The temple follows Vaigasana Agama. The temple priests perform the pooja (rituals) during festivals and on a daily basis. As at other Vishnu temples of Tamil Nadu, the priests belong to the Vaishnavaite community, a Brahmin sub-caste. The temple rituals are performed four times a day: Kalasanthi at 8:00 a.m., Uchikalam at 12:00 p.m., Sayarakshai at 6:00 p.m., and Ardha Jamam at 8:00 p.m. Each ritual has three steps: alangaram (decoration), neivethanam (food offering) and deepa aradanai (waving of lamps) for both Ninra Narayana Perumal, Ranganathar and Arunakamala Mahadevi. During the last step of worship, nagaswaram (pipe instrument) and tavil (percussion instrument) are played, religious instructions in the Vedas (sacred text) are recited by priests, and worshippers prostrate themselves in front of the temple mast. There are weekly, monthly and fortnightly rituals performed in the temple.[5]

The Vaikasi Vasanthothsavam, Pillai Lokacharyar festival and Kurathazhwar festival, each celebrated for ten days are the most prominent festivals of the temple, and for the surrounding villages. Vaikasi Vasanthothsavam is celebrated during the Tamil month of Vaikasi (May-June) when devotees pull the chariot round the streets of Thiruthangal. Verses from Nalayira Divya Prabandham are recited by a group of temple priests amidst music with nagaswaram (pipe instrument) and tavil (percussion instrument).[5] The other major festivals celebrated are Srijayanthi Uriyadi, Pavitrostavam, Garudotsavam, Navarathri, Karthigai, Thirumangai Azhwar day, Vaikunta Ekadasi and Kalyana Utsavam. During Chitra Pournami, the festival image has a holy dip in Arujan river, decorated and mounted on a horse mount and taken around ten villages around Thiruthangal. On the fifth day of Adi Pooram, the festival image of the image is brought in Garuda mount and taken to Srivilliputhur Divya Desam along with four other temples.[6]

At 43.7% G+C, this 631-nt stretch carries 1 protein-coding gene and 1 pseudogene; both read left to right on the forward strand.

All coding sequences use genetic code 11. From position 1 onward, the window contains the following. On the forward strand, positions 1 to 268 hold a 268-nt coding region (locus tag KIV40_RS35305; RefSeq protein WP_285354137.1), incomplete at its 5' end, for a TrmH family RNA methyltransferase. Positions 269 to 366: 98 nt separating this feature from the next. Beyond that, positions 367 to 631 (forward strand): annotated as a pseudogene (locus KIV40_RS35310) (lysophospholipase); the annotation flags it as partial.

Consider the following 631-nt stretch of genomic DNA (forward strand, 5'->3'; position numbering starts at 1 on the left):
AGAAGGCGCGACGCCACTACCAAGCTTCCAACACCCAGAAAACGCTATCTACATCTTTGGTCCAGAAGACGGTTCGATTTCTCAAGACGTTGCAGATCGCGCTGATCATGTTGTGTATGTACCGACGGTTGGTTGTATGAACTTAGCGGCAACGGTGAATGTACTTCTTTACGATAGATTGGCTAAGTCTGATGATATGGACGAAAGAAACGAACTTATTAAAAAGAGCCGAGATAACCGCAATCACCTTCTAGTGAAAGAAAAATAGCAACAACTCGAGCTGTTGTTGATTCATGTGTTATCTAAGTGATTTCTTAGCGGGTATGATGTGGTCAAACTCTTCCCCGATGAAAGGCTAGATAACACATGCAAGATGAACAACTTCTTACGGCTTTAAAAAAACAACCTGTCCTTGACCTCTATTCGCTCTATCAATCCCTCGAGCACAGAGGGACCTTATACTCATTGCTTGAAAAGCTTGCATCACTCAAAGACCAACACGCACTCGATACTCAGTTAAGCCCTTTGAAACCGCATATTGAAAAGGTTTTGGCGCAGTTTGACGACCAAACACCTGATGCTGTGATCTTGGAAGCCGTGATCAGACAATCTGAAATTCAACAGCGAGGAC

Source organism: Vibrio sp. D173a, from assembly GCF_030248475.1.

1. 1 2 3 4 5 6 7 8 9 10 11 M., Rajagopalan (1993). 15 Vaishnava Temples of Tamil Nadu. Chennai, India: Govindaswamy Printers. pp. 129–142.
  2. T.S. Sridhar, ed. (2004). Excavations of Archaeological sites in Tamil Nadu(1969-95) (PDF) (Report). Department of Archaeology, Government of Tamil Nadu, Chennai. p. 6.
  3. S R, Ramanujan (2014). The Lord of Vengadam. PartridgeIndia. ISBN 9781482834628.
  4. Anantharaman, Ambujam (2006). Temples of South India. East West Books (Madras). p. 182. ISBN 978-81-88661-42-8.
  5. 1 2 3 "Sri Ninra Narayana Perumal temple". Dinamalar. Retrieved 7 October 2015.
  6. S., Prabhu (26 July 2012). "Garuda accorded special status here". The Hindu. Retrieved 8 October 2015.